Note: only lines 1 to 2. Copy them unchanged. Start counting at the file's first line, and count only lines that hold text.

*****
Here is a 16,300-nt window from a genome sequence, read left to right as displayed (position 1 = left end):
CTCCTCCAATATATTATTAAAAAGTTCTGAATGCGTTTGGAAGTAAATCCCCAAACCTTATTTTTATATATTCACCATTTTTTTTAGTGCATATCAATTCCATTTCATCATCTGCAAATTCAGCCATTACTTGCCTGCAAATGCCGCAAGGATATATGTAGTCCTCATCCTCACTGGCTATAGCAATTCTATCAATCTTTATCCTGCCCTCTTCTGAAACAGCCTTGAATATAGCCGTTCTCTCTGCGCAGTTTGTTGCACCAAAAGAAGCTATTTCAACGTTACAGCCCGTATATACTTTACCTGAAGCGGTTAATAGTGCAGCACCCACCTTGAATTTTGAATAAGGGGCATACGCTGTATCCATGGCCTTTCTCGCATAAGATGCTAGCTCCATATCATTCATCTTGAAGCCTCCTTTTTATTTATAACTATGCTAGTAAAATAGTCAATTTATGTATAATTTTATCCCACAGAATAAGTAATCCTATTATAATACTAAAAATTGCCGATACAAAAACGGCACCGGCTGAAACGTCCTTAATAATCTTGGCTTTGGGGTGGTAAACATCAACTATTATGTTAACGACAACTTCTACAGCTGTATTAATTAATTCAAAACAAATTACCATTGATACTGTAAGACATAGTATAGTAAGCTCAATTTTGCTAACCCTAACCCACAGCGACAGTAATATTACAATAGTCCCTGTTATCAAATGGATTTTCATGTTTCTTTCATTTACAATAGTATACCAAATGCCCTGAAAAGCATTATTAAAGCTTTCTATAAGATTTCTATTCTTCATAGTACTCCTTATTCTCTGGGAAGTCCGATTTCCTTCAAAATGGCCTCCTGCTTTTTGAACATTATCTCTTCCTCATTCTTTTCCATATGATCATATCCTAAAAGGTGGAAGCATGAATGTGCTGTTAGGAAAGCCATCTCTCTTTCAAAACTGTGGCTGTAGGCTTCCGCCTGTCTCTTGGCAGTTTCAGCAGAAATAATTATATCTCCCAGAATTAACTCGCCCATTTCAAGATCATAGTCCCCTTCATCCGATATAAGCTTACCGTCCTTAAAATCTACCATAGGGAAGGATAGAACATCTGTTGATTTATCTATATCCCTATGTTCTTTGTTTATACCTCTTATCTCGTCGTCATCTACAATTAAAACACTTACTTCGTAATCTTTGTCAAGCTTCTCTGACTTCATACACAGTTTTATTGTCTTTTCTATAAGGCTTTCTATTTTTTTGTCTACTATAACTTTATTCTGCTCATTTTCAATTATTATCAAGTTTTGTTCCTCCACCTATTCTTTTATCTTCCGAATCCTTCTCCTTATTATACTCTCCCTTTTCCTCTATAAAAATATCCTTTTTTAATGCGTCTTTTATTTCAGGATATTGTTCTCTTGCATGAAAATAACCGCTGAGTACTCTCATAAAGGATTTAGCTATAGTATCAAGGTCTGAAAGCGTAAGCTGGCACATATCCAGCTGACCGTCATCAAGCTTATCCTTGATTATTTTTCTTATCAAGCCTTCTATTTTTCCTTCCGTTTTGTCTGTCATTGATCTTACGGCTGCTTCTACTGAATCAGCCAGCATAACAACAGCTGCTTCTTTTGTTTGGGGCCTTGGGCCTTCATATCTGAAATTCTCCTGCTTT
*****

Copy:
Here is a 16,300-nt window from a genome sequence, read left to right as displayed (position 1 = left end):
CTCCTCCAATATATTATTAAAAAGTTCTGAATGCGTTTGGAAGTAAATCCCCAAACCTTATTTTTATATATTCACCATTTTTTTTAGTGCATATCAATTCCATTTCATCATCTGCAAATTCAGCCATTACTTGCCTGCAAATGCCGCAAGGATATATGTAGTCCTCATCCTCACTGGCTATAGCAATTCTATCAATCTTTATCCTGCCCTCTTCTGAAACAGCCTTGAATATAGCCGTTCTCTCTGCGCAGTTTGTTGCACCAAAAGAAGCTATTTCAACGTTACAGCCCGTATATACTTTACCTGAAGCGGTTAATAGTGCAGCACCCACCTTGAATTTTGAATAAGGGGCATACGCTGTATCCATGGCCTTTCTCGCATAAGATGCTAGCTCCATATCATTCATCTTGAAGCCTCCTTTTTATTTATAACTATGCTAGTAAAATAGTCAATTTATGTATAATTTTATCCCACAGAATAAGTAATCCTATTATAATACTAAAAATTGCCGATACAAAAACGGCACCGGCTGAAACGTCCTTAATAATCTTGGCTTTGGGGTGGTAAACATCAACTATTATGTTAACGACAACTTCTACAGCTGTATTAATTAATTCAAAACAAATTACCATTGATACTGTAAGACATAGTATAGTAAGCTCAATTTTGCTAACCCTAACCCACAGCGACAGTAATATTACAATAGTCCCTGTTATCAAATGGATTTTCATGTTTCTTTCATTTACAATAGTATACCAAATGCCCTGAAAAGCATTATTAAAGCTTTCTATAAGATTTCTATTCTTCATAGTACTCCTTATTCTCTGGGAAGTCCGATTTCCTTCAAAATGGCCTCCTGCTTTTTGAACATTATCTCTTCCTCATTCTTTTCCATATGATCATATCCTAAAAGGTGGAAGCATGAATGTGCTGTTAGGAAAGCCATCTCTCTTTCAAAACTGTGGCTGTAGGCTTCCGCCTGTCTCTTGGCAGTTTCAGCAGAAATAATTATATCTCCCAGAATTAACTCGCCCATTTCAAGATCATAGTCCCCTTCATCCGATATAAGCTTACCGTCCTTAAAATCTACCATAGGGAAGGATAGAACATCTGTTGATTTATCTATATCCCTATGTTCTTTGTTTATACCTCTTATCTCGTCGTCATCTACAATTAAAACACTTACTTCGTAATCTTTGTCAAGCTTCTCTGACTTCATACACAGTTTTATTGTCTTTTCTATAAGGCTTTCTATTTTTTTGTCTACTATAACTTTATTCTGCTCATTTTCAATTATTATCAAGTTTTGTTCCTCCACCTATTCTTTTATCTTCCGAATCCTTCTCCTTATTATACTCTCCCTTTTCCTCTATAAAAATATCCTTTTTTAATGCGTCTTTTATTTCAGGATATTGTTCTCTTGCATGAAAATAACCGCTGAGTACTCTCATAAAGGATTTAGCTATAGTATCAAGGTCTGAAAGCGTAAGCTGGCACATATCCAGCTGACCGTCATCAAGCTTATCCTTGATTATTTTTCTTATCAAGCCTTCTATTTTTCCTTCCGTTTTGTCTGTCATTGATCTTACGGCTGCTTCTACTGAATCAGCCAGCATAACAACAGCTGCTTCTTTTGTTTGGGGCCTTGGGCCTTCATATCTGAAATTCTCCTGCTTT